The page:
Changing world

International politics and relations are graveyards of words, and as the world moves on reorganising itself in political and economic terms, individual countries and groups define themselves in newer and newer ways. Old descriptions that do not match with new realities are discarded and dumped into the dictionary of history. This has happened with expressions like the Third World and NAM which were once potent carriers of political meaning. The recent declaration of World Bank president Robert Zoellik that the coinage Third World is dead, may not be as cataclysmic as philosopher Nietzche’s dictum that God is dead, but is a useful reminder of how the old world order changes, yielding place to the new.

If the Third World gave a conceptual framework for the developing countries’ bloc in the second half of the last century, distinguishing them from the capitalist and rich First World, led by the US, and the socialist Second World, led by the then USSR, the distinction has blurred now with the rise of countries like China, India and Brazil. It is a reflection of the changing balance in the world, and new names like BRIC, which denote combinations of countries based on new interests, are emerging.

Even on the other side of the divide, groupings have gone through a nomenclatural evolution, like the movement of G-somethings, which transformed themselves from G-10 through G-5, G-6, G-7 and G-8 to G-20, shows. G-20 may now represent the best of all the three old worlds, but the weighted balance may slowly shift in favour of the old wretched of the earth. It will take a long time, but the growing irrelevance of the old frames of reference is a pointer to the emerging perceptions about the future world.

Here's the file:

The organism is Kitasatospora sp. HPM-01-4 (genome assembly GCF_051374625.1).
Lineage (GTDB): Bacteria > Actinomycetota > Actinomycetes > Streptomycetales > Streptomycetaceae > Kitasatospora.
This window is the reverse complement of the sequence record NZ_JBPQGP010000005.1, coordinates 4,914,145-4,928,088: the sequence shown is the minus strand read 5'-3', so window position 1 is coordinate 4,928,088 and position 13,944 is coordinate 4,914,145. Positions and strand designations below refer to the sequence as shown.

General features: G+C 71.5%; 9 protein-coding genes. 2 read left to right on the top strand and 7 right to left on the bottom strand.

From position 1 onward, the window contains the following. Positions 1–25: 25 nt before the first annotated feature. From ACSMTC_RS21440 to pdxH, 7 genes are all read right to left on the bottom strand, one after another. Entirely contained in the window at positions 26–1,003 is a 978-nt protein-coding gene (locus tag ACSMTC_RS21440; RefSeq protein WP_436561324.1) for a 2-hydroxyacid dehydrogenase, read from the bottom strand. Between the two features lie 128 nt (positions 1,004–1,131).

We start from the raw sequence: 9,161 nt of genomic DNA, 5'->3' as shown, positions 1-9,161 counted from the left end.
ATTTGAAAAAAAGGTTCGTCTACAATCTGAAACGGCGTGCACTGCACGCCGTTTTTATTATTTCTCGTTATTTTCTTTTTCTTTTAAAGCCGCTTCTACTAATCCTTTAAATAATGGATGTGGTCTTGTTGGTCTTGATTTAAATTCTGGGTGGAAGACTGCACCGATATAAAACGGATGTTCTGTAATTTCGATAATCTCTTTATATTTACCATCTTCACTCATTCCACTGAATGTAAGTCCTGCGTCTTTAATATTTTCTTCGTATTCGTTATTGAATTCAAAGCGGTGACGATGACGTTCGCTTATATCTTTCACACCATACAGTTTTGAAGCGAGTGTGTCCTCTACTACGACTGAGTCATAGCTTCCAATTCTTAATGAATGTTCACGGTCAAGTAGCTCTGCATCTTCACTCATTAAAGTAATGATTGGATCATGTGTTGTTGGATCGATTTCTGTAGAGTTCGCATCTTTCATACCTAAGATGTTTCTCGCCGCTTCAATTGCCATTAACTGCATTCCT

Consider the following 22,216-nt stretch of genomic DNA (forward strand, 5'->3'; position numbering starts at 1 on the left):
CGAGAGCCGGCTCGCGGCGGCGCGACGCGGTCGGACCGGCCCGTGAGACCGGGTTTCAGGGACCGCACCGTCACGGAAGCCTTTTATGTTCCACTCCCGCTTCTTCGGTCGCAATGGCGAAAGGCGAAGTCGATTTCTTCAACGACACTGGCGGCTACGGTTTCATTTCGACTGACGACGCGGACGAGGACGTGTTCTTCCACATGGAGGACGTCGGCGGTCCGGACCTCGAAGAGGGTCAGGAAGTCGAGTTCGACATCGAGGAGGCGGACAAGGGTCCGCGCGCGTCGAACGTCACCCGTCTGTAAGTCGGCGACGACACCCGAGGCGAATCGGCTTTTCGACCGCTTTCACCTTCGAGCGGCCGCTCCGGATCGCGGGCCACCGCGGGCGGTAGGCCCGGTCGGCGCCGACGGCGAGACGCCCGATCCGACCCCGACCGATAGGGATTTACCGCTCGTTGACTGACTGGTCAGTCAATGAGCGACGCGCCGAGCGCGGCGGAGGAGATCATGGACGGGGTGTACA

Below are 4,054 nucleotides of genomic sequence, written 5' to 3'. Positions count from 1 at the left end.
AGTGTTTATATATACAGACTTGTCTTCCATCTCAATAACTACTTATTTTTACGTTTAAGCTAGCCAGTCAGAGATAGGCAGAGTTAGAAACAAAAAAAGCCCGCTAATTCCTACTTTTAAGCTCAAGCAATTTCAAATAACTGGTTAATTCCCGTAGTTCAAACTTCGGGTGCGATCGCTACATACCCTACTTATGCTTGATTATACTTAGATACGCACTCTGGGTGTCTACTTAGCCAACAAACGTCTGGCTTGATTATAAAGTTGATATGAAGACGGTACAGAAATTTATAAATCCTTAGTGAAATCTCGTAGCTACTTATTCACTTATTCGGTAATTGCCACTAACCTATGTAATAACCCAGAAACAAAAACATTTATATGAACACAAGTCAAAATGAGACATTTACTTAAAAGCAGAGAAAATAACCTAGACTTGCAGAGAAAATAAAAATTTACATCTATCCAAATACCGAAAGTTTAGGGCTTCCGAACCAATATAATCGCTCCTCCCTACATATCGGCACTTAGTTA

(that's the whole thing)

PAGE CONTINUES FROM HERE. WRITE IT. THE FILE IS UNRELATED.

Political thinkers and economists have tried to explain the world in various ways. But a history of the world through acronyms would be interesting. They may not always describe the world correctly, but catch popular imagination by combining reality with perception and possibility. Words are only approximations of reality and no country should feel flattered or disheartened by its place in the matrix of words in which it is placed. In the beginning was only the world, which became many a world, which the moving mind writes, and having writ, moves on from.

Liked the story?

  • 0

    Happy
  • 0

    Amused
  • 0

    Sad
  • 0

    Frustrated
  • 0

    Angry